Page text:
Cul­ver City project built around tran­sit

The $300-mil­lion Ivy Sta­tion will have 200 apart­ments, of­fices and com­muter park­ing.

Los Angeles Times - - BUSINESS - By Roger Vin­cent

Cul­ver City’s un­remit­ting makeover from bland sub­ur­bia to pedes­trian-friendly des­ti­na­tion with up­scale restau­rants, gas­trop­ubs and cut­ting-edge busi­nesses is pick­ing up speed with the Expo Line now zip­ping through town.

The 15-year trans­for­ma­tion has al­ready turned the for­merly in­su­lated bed­room com­mu­nity into more of an ur­ban hub, but even big­ger changes are com­ing as de­vel­op­ers stake claim on more than $1 bil­lion worth of projects that will rise close to the light-rail tracks.

That work is get­ting started with one of the re­gion’s big­gest tran­sit-re­lated projects — the $300mil­lion Ivy Sta­tion com­plex, which will house apart­ments, a ho­tel, an of­fice build­ing, shops, restau­rants and un­der­ground park­ing for commuters head­ing ei­ther to down­town Los An­ge­les or to Santa Mon­ica.

Be­cause it stands mid­way be­tween those cities where the line ter­mi­nates, its builders hope Ivy Sta­tion will be a Goldilocks hous­ing op­tion for peo­ple who find down­town and Santa Mon­ica too in­tense or too ex­pen­sive.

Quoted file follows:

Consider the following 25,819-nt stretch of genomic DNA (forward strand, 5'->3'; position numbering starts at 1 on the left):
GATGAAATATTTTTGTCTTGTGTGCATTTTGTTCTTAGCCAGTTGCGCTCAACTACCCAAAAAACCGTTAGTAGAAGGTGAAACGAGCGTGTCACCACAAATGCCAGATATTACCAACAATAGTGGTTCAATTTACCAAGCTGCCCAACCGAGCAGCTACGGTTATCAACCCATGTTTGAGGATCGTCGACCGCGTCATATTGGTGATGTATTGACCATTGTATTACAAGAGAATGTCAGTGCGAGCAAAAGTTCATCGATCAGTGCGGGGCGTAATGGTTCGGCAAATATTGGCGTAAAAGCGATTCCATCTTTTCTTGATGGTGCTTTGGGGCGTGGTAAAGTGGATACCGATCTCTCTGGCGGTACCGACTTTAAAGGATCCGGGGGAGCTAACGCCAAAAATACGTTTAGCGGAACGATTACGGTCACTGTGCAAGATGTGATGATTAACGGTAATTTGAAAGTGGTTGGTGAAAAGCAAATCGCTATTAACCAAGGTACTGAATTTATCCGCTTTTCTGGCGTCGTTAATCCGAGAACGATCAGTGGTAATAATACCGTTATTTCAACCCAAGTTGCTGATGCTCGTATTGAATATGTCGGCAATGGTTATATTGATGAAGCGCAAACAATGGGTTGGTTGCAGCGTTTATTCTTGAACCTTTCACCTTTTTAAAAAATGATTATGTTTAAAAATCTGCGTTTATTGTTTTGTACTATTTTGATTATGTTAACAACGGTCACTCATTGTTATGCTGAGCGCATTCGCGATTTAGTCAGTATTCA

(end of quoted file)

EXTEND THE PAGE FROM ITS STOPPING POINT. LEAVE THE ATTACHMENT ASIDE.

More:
“We’re a lower price point for peo­ple who don’t want to live in ur­ban down­town,” said de­vel­oper Tom Wulf, “or folks who work in Santa Mon­ica.”

Wulf is se­nior vice pres­i­dent of Lowe En­ter­prises, the L.A. real es­tate com­pany that won a com­pe­ti­tion held by Cul­ver City of­fi­cials to build the 500,000-square­foot Ivy Sta­tion project on land the city as­sem­bled for re­de­vel­op­ment at Venice and Na­tional boule­vards.

It is the cen­ter­piece of a $1-bil­lion tran­sit-ori­ented clus­ter cov­er­ing about 20 acres sur­round­ing the sta­tion that Cul­ver City of­fi­cials ex­pect will take years to com­plete. Nine projects are en­ti­tled for de­vel­op­ment or are in the pipe­line, in­clud­ing an of­fice and re­tail build­ing on Wash­ing­ton Boule­vard ex­pected to house pre­mium ca­ble ser­vice HBO.

At Ivy Sta­tion, rid­ers will find 200 apart­ments for rent, a 148-room bou­tique ho­tel and a 200,000-square-foot of­fice build­ing. The com­plex will have 1,500 un­der­ground park­ing spa­ces, 300 of which will be ded­i­cated for use by Metro pas­sen­gers.

Apart­ment and of­fice rents won’t be set un­til Ivy Sta­tion is fin­ished in late 2019.

Lowe ex­pects the com­plex to be a busy waysta­tion on the Expo Line, which ar-

rived in Cul­ver City in 2012 and has got­ten busier since the line’s ex­ten­sion to Santa Mon­ica was com­pleted last year.

It now car­ries 64,000 rid­ers each week­day, ac­cord­ing to the Los An­ge­les County Met­ro­pol­i­tan Trans­porta­tion Author­ity — and Cul­ver City is en­cour­ag­ing commuters to take not just a car to the sta­tion.

“Peo­ple can ar­rive at Ivy Sta­tion by car, bike, skate­board or train,” said architect Jonathan Watts, who is re­spon­si­ble for the de­sign.

The sta­tion is also served by mul­ti­ple bus lines, and there will be a bike-shar­ing out­post and a staffed, en­closed bi­cy­cle sta­tion where nearly 400 cy­clists at a time can safely park their own two- wheel­ers or have a bike me­chanic re­pair them.

But Lowe’s win­ning con­cept en­deav­ors to es­tab­lish a new pub­lic space where peo­ple come to hang out and sa­vor the out­doors, not just rush to and from work.

“We’re cre­at­ing an ex­pe­ri­en­tial place where the com­mu­nity and tran­sit rid­ers mix,” Wulf said.